‘Bad cases make bad law’ (Law 101). I have read many contracts and I have never ceased to be amazed at the casual approach to important contractual issues displayed by relatively high-paid executives in both private and public life. The reaction to Sir Fred Goodwin’s pension fiasco among members of the Government is born of the panic to remove him as quickly as possible as the fall-guy for the whole sorry mess.

The more the bank bosses were and are portrayed as culpable, the less the public would blame the Government, or so the politics of pass-the-parcel blame game feels like since last October. This Government is obsessed by being seen to be ‘doing something’, allegedly better than ‘doing nothing’ (though ‘doing right’ is the better strategy).

The ‘mere’ details of the severance arrangements slipped from view. Competent negotiators often say: ‘If you’ve got it in writing you’ve got a prayer; if it ain’t in writing you’ve got thin air.’  Sir Fred got it in writing. Lord Mandelson, the Chancellor, and the Prime Minister didn’t, and neither did their talented advisors. Double worse, it has come to light, and now they are squirming in deep manure.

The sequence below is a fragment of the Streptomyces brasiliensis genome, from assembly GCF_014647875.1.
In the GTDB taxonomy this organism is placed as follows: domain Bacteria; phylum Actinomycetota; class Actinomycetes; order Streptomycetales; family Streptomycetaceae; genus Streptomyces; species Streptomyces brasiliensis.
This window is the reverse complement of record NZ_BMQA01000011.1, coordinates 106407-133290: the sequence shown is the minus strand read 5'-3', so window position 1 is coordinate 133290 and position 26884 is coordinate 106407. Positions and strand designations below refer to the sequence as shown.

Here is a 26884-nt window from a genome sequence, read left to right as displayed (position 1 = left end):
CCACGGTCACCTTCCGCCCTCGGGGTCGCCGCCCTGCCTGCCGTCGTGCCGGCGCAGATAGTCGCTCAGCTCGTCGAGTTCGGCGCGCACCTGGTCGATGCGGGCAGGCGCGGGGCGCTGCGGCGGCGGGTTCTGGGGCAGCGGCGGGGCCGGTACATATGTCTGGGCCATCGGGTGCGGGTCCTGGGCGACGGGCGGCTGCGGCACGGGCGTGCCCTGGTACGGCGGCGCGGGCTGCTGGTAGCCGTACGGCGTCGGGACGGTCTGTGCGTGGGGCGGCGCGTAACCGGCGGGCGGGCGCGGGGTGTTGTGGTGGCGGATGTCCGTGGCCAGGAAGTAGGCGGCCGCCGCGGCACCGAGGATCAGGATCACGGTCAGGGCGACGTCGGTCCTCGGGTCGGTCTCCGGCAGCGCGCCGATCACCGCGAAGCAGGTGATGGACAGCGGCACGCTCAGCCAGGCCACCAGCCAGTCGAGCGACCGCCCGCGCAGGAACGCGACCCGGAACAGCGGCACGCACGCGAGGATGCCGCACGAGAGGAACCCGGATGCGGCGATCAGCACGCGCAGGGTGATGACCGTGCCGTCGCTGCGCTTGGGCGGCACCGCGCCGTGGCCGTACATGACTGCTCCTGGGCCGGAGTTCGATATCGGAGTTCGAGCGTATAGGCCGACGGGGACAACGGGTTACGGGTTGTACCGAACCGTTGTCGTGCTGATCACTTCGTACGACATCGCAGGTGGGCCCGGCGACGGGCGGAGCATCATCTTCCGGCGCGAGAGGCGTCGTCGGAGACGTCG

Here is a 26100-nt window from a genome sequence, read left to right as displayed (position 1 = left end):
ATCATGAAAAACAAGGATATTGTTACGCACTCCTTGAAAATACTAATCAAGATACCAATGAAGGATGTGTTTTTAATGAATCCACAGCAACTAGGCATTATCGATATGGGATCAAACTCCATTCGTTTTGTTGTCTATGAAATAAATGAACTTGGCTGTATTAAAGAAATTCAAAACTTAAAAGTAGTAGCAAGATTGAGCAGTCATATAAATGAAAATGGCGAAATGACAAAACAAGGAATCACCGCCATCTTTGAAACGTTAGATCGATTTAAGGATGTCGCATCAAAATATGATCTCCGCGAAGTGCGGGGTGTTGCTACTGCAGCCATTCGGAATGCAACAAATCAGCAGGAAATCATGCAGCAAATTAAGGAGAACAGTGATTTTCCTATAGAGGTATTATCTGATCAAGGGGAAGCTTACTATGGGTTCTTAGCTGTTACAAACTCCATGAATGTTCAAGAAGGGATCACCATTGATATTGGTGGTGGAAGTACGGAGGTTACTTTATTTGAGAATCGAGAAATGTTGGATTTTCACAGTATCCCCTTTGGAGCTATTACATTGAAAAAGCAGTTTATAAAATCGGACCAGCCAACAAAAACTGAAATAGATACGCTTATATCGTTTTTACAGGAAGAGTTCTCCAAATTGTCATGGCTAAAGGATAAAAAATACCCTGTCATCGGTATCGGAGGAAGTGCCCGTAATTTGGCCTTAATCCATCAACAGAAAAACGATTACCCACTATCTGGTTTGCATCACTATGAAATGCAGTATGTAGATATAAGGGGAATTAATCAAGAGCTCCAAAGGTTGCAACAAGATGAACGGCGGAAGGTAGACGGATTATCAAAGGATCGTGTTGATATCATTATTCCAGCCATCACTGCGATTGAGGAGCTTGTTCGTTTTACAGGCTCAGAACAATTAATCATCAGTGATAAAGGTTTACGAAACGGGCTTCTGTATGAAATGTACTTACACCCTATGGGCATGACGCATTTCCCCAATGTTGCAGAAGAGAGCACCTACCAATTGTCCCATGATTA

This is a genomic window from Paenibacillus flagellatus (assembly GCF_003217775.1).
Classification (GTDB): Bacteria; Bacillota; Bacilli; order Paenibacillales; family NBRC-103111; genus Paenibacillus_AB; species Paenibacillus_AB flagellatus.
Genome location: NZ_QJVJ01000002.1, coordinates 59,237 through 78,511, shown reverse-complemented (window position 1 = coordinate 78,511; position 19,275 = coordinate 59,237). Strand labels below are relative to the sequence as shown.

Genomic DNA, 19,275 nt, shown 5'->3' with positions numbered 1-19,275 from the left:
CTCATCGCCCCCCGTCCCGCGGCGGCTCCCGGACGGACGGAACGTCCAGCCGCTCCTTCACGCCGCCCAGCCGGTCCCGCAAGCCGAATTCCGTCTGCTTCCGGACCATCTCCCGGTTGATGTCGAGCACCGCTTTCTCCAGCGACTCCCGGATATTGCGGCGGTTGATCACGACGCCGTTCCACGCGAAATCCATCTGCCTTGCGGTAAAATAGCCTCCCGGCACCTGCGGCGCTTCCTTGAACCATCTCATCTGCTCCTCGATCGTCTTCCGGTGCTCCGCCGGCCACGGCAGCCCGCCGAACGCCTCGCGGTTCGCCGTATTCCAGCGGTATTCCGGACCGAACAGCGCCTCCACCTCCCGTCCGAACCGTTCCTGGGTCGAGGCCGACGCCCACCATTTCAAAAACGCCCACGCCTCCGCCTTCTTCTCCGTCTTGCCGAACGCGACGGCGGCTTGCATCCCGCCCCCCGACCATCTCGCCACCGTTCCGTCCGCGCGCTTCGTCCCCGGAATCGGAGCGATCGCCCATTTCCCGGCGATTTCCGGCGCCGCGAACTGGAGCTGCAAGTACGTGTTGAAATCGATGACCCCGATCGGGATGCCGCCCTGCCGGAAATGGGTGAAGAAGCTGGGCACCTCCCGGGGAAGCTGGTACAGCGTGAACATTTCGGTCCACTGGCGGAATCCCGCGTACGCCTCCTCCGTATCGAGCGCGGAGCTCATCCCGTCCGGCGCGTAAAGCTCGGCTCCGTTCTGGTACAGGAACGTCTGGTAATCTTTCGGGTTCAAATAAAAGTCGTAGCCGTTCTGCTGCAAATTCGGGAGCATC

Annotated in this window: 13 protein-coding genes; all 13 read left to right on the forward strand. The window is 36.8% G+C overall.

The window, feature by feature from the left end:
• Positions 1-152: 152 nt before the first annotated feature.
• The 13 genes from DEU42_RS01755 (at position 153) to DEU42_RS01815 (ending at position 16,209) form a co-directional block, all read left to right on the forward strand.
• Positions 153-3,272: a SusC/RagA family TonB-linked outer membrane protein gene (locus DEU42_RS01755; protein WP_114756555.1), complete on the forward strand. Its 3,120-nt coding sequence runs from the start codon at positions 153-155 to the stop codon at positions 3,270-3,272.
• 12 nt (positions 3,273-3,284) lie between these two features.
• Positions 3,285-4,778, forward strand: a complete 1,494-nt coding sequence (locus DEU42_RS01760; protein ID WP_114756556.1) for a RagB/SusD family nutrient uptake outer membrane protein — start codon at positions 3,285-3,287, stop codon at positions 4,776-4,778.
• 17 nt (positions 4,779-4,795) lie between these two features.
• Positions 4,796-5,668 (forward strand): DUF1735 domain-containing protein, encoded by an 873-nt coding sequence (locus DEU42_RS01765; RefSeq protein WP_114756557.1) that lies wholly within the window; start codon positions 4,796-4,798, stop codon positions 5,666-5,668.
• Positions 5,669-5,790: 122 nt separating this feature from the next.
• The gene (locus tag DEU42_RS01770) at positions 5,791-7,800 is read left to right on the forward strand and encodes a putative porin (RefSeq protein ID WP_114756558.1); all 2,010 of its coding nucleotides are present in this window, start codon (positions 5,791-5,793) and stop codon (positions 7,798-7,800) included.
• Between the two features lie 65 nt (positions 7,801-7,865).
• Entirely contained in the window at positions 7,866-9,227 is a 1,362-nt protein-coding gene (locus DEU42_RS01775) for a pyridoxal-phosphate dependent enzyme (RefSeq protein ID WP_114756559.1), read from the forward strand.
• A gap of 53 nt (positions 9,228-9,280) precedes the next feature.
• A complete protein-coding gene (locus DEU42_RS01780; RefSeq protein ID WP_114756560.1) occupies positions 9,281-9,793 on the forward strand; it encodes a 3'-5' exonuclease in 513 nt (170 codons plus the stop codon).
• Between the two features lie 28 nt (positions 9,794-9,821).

Their reaction? As ever, they panic!  Harriet Harman threatens to over-ride the law because the Prime minister says so. How? By passing a new law, or introducing a new tax on high incomes, or perhaps something in the anti-terror laws, or how about the wartime laws on the seizure of German assets? Or don’t pay him and await his writ in the courts?

In short, more panic, more short-termism, and more of what got us into this mess.

Professor Gavin Kennedy is a fellow of the Adam Smith Institute and writes regularly here